I enjoy short stories, particularly when they are in the hands of someone with a real talent for the genre, such as H. E. Bates, Nobel Laureate Alice Munro and Jeffrey Archer.
I’ve read a number of short stories by each of these authors and whilst their style is varied, I love the way they write perfectly formed characters, scenes and plots with the minimum number of words, without the readers feeling something is missing. In well-written short stories, you are rather left with the feeling that even one more word would spoil the whole.
Of course, not everyone feels this way. One of my friends says she wants to delve more deeply into a character than a few thousand words allows and I understand this.
On the other hand, there are some authors that I want to ask to put away their Thesaurus and just get on with telling the story. I practically threw a book in the garbage when the author took 19 pages to describe the heroine’s outfit – yes, only one outfit in chapter one. There may be hundreds of different words for blue, but they don’t all need to be in the same sentence!
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Even though I enjoy short stories, I was surprised to learn that a Reader’s Digest editor challenged Jeffrey Archer to write a complete story, with a beginning, middle and end in only … 100 words, not 99, not 101, 100 words exactly! Never one to avoid a challenge, Archer obliged, meeting the editor’s delivery deadline of 24 hours.
With kind permission of Archer’s publisher, Pan MacMillan, I have great pleasure in reproducing that 100-word story , titled ‘Unique’, here:
Paris 14 March, 1921
The collector relit his cigar, picked up the magnifying glass and studied the triangular 1874 Cape of Good Hope.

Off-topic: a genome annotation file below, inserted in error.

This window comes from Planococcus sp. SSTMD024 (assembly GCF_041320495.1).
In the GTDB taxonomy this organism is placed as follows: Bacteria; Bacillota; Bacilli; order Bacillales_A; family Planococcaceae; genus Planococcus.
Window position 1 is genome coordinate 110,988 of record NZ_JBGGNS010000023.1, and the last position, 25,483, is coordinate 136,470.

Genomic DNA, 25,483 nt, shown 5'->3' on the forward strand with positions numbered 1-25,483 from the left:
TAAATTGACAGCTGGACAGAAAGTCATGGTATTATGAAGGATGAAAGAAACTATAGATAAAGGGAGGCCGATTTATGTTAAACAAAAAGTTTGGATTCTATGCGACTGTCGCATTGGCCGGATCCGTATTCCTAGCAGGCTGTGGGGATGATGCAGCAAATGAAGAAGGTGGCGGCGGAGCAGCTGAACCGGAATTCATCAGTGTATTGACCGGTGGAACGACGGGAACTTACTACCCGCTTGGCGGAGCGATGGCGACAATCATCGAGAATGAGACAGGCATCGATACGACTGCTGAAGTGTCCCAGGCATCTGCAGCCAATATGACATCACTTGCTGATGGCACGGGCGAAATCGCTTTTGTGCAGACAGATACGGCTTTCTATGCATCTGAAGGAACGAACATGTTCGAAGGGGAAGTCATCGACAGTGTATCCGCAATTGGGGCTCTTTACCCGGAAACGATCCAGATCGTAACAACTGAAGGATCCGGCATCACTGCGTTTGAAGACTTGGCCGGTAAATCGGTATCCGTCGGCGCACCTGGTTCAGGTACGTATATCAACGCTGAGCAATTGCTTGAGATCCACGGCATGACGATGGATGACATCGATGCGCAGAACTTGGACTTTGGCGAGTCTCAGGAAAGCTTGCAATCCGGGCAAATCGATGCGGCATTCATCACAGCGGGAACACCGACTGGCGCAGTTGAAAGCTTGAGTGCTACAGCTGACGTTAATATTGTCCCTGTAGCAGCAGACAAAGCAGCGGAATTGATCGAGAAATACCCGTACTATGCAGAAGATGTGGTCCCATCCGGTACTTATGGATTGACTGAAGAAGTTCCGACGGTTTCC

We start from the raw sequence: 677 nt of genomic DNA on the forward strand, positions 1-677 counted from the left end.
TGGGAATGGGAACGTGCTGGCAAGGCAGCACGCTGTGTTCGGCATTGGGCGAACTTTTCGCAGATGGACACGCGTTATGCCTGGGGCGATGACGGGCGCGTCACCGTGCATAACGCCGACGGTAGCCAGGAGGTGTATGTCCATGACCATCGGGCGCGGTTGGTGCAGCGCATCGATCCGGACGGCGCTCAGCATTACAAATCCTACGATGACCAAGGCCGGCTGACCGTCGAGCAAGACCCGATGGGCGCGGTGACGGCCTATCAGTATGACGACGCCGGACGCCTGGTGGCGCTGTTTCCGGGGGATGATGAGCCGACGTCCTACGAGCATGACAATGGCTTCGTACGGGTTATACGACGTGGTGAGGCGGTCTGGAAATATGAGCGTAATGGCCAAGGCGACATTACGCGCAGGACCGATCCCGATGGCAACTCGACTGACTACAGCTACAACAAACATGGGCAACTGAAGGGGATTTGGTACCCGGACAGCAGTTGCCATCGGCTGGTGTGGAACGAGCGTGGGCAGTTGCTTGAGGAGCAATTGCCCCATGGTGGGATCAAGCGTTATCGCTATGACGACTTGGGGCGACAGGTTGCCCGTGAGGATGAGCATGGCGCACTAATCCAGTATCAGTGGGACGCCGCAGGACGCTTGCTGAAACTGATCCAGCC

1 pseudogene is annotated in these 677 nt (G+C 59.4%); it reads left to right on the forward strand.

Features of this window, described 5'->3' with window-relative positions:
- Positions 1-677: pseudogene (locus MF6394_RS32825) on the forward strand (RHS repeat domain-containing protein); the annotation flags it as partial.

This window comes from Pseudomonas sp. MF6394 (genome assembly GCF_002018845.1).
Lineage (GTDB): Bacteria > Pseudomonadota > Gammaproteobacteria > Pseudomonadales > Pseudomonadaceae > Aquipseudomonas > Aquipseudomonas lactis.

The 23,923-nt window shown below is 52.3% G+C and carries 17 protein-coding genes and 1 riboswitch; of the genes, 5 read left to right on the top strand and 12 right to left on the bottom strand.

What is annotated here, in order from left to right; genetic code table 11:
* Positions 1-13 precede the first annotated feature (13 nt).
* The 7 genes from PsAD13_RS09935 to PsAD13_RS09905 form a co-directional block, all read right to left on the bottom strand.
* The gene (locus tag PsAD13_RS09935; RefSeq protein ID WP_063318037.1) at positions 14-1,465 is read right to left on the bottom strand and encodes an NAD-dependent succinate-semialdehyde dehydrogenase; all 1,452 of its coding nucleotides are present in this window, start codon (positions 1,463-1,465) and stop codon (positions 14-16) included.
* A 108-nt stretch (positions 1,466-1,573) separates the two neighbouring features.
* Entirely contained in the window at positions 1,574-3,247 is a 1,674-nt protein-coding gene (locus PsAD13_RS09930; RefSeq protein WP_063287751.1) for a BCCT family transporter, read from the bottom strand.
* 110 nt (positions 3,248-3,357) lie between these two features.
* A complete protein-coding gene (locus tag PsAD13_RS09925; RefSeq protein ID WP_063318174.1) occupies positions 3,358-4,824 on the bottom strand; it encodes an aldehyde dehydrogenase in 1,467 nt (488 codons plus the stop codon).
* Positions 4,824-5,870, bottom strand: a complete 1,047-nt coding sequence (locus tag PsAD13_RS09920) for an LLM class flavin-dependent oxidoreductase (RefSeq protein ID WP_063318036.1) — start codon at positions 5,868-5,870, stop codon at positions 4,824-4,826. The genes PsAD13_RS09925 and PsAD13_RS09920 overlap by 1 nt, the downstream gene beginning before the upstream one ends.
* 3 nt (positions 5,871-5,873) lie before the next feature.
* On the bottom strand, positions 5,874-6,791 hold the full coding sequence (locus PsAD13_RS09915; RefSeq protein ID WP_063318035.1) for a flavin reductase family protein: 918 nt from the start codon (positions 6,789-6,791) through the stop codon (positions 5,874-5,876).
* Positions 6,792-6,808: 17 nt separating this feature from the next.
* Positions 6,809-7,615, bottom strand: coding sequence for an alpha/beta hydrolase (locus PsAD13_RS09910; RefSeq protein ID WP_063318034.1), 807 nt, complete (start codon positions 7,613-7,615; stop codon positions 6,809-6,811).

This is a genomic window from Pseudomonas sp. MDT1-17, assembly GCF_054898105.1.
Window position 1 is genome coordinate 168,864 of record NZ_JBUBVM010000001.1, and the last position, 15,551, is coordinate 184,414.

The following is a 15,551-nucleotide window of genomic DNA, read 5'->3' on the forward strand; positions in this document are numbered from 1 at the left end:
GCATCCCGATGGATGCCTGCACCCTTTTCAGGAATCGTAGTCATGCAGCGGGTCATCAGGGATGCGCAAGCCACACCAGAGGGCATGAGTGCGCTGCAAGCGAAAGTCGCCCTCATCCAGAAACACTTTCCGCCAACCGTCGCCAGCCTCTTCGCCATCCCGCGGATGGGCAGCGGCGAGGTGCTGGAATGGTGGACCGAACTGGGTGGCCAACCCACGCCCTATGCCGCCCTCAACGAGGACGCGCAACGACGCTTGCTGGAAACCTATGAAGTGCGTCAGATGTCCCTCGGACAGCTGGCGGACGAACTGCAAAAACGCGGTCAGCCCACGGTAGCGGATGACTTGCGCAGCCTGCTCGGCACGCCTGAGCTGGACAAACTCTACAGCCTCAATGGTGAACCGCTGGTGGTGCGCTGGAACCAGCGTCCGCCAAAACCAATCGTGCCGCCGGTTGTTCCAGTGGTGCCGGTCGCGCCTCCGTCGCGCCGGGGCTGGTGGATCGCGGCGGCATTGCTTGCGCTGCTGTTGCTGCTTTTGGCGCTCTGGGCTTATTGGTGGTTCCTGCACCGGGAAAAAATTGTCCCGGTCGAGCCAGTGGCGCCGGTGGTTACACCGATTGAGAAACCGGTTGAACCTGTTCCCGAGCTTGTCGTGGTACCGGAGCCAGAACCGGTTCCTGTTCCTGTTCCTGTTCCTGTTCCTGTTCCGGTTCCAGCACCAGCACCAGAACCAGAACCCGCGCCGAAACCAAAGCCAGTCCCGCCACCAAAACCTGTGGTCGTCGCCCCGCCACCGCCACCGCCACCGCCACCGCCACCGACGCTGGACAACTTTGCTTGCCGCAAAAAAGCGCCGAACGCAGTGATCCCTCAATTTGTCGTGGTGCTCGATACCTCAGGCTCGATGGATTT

“I did warn you there were two,” said the dealer, “so yours is not unique.”
“Ten thousand francs.”
The collector wrote out a cheque, before taking a puff on his cigar, but it was no longer alight. He picked up a match, struck it, and set light to the stamp.
The dealer stared in disbelief as the stamp went up in smoke.
The collector smiled. “You were wrong, my friend, “he said, “mine is unique.”
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When Tell Tale was with the publisher, Reader’s Digest announced the relaunch of their 100 Word Stories competition. Archer was again invited to enter, again with the proviso the finished piece be delivered within 24 hours. The result was ‘The Perfect Murder’, but if you want to read it, you will need to buy the book.
One of Jeffrey Archer’s books of short stories was entitled, A Twist in the Tale, another Twelve Red Herrings and these titles perfectly encompass what I love about his stories – there is always a twist to the story, an unexpected ending or if I’m having a clever day, the joy of working out the twist before reading the outcome!
In the latest collection, Tell Tale, we learn some of the stories come from the imagination, whilst others are inspired by incidents gathered on his travels. My particular favourite in this collection is ‘A Gentleman and a Scholar’, but there are many entertaining stories to keep your interest. Tell Tale by Jeffrey Archer is available in hardback from the publisher at a recommended retail price of $32.99.
Tell me what you think – I love hearing your views and as usual, if you would like to start a discussion about books, please contact me.